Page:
Far and away the most dense of all three video tiers, no other tier can compete with User-Generated video on volume – both in terms of production and viewership. But despite being the crowned-king of online video, it has become incredibly fashionable to slam User-Generated video and that is largely due to the assumption that this tier will be the most difficult to monetize. Critics of User-Generated video are quick to point out that advertisers are leery to put their brands next to random content offerings that are raw, have low production value or in its worst form, may be offensive.What User-Generated video has over Pro and Semi-Pro is not just volume. User-Generated video offers immediacy and access in ways that the other tiers can not compete with. Media consumers today clearly value immediacy and access over quality and accuracy. We know this because we’ve seen blogs take a chunk out of mainstream media for those exact reasons.
Online video viewers are constantly looking for community and for the ‘next big or new thing’ whatever that may be. It is the undeniable hunger for the unpolished, fresh and undiscovered that will continue to drive the growth and popularity of this tier long into the future.Can User-Generated video be monetized? That is the million-dollar question. This reminds me a lot of the trajectory of blogs and blog content. Many people were quick to slam blogs in 2003’ish because they believed that monetizing blogs was not doable. Who wanted ads next to some random person’s online diary or opinionated diatribe? Over time, as blog content began to fragment and separate into definable niches, niche content networks formed, ad networks formed and advertising technology matured to enable the monetization of blogs. In my view, it is both fallacy and short-sighted to say that advertisers dislike User-Generated video.
More than any other tier of online video – it is impromptu, unscripted video blog content (ie, UGC) that scares broadcast media executives the most. Why? Because UGC gets the most online viewers, and broadcast media is not equipped to compete in this area. Advertisers may not want their brands next to ‘all’ User-Generated video, but I firmly believe that many advertisers would love their brand next to some of it. That folks, is called a technology problem. One of the most important lessons I have learned in my 10+ years as a web entrepreneur is that you don’t sweat technology problems. Inevitably, they all get solved. Essentially, all advertisers want attention and eyeballs, and in time, advertisers will be given the necessary controls and assurances they need to begin capitalizing on the huge traction that User-Generated video offers.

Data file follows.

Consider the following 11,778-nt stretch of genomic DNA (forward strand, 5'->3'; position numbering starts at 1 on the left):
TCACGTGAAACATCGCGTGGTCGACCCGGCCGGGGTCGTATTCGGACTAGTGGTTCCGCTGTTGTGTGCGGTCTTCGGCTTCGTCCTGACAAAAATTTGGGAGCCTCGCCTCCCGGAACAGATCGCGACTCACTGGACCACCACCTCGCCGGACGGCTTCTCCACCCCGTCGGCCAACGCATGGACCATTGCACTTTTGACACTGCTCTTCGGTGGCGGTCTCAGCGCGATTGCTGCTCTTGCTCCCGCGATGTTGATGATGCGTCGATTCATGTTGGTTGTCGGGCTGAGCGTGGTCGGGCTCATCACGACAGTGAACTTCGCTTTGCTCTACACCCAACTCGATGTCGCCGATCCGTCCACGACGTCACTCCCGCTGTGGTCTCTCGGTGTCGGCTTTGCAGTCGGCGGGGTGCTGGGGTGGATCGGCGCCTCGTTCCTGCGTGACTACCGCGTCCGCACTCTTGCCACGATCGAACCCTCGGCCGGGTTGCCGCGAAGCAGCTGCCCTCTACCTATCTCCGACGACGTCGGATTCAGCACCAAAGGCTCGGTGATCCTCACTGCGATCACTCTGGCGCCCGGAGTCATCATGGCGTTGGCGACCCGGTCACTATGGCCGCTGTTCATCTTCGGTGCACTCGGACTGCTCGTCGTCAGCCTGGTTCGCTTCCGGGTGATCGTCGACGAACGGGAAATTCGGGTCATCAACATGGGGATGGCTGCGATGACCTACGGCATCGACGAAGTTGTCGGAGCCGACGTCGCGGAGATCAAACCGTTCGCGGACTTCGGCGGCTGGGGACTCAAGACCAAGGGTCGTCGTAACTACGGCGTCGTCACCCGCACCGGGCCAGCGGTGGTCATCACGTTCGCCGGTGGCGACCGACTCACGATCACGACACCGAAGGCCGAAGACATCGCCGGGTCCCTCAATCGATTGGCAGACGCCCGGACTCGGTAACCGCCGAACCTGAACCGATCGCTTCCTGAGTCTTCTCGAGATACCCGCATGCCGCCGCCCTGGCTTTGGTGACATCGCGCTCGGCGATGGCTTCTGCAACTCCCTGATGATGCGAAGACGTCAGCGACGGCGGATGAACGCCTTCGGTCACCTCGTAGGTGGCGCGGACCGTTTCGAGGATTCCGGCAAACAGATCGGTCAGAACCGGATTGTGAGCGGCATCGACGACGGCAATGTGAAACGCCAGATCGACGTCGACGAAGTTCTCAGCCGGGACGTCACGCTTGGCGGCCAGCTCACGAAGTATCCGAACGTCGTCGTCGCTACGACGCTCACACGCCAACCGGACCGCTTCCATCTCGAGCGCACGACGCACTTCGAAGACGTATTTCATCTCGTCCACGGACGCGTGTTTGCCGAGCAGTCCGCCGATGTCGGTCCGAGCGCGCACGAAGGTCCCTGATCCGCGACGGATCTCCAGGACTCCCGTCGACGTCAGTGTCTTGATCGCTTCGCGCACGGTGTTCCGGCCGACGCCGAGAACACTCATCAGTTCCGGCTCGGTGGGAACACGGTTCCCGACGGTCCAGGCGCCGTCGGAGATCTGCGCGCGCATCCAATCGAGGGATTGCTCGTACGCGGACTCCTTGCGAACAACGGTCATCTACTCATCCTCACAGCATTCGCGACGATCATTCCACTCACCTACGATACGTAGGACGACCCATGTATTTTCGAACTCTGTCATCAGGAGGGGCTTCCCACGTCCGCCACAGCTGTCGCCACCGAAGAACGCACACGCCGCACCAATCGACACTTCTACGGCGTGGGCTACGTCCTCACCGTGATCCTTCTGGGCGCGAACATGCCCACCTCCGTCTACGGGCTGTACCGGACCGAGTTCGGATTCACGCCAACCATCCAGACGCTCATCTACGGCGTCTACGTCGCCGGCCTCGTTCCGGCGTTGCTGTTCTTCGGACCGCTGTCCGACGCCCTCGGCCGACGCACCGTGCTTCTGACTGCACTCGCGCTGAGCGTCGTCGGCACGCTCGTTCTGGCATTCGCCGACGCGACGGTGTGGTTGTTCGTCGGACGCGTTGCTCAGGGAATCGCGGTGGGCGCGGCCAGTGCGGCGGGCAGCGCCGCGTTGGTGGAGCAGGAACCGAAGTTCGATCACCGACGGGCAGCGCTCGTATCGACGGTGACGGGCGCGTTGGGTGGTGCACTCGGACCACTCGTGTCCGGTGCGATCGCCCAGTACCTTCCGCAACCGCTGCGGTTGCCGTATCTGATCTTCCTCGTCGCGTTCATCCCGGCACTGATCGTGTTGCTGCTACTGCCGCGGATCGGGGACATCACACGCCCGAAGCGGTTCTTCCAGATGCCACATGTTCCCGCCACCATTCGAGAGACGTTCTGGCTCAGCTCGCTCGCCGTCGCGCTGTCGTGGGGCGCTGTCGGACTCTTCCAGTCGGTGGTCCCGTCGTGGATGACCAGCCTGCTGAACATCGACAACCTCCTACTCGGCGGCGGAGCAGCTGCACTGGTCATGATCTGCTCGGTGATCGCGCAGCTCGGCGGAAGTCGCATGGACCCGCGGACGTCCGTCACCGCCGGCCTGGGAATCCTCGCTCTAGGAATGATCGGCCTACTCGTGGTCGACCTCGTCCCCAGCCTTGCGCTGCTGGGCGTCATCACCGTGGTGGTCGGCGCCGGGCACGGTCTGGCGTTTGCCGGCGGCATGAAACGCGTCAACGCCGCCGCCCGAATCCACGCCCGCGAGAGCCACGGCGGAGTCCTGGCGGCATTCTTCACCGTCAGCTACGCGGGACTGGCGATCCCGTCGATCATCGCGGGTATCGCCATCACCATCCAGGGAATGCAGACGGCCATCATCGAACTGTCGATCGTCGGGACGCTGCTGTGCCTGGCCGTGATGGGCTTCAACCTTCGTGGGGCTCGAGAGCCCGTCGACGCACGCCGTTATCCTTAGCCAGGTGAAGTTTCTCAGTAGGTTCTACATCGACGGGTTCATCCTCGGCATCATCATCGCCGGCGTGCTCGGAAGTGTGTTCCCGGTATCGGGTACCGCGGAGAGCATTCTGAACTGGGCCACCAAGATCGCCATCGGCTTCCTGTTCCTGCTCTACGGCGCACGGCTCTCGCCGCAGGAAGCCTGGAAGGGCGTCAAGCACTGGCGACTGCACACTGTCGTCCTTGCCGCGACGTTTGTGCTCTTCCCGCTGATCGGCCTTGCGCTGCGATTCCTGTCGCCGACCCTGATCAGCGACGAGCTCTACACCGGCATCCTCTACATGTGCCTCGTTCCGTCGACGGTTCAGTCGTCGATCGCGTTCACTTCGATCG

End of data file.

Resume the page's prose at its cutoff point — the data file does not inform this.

True Video Search Looms As The Ultimate Game-Changing Wild-Card
For all intents and purposes, video search does not exist today. Sure, you can search for videos on YouTube, Google, Video.ca etc. but you are not searching the video itself. The video search of today is really a text-based search of the Title, Description or Tags that surround the videos.The video search of tomorrow, or next year or in ‘X’ years may not be a text-based search at all. Eventually, a true video search will search the actual ‘frame data’ of a video. What do I mean by this? Let’s suppose you are looking for a video of a ‘pink elephant’. Either by typing in the words ‘pink elephant’ or by providing a ‘base image’ the video search of the future will search the actual visual frame-by-frame data of videos. So a 5-minute animated video of a pink elephant which does not have the actual words ‘pink elephant’ anywhere in the Title, Description or Tags could some day be the #1 search result for ‘pink elephant’ simply because it contains 9000 video frames of a pink elephant.What impact would a true video search have on the online video spectrum? The easy answer is, density wins. All of those seemingly unmonetizable, undiscovered User-Generated videos are actually incredibly rich repositories of frame data waiting to be properly indexed and searched.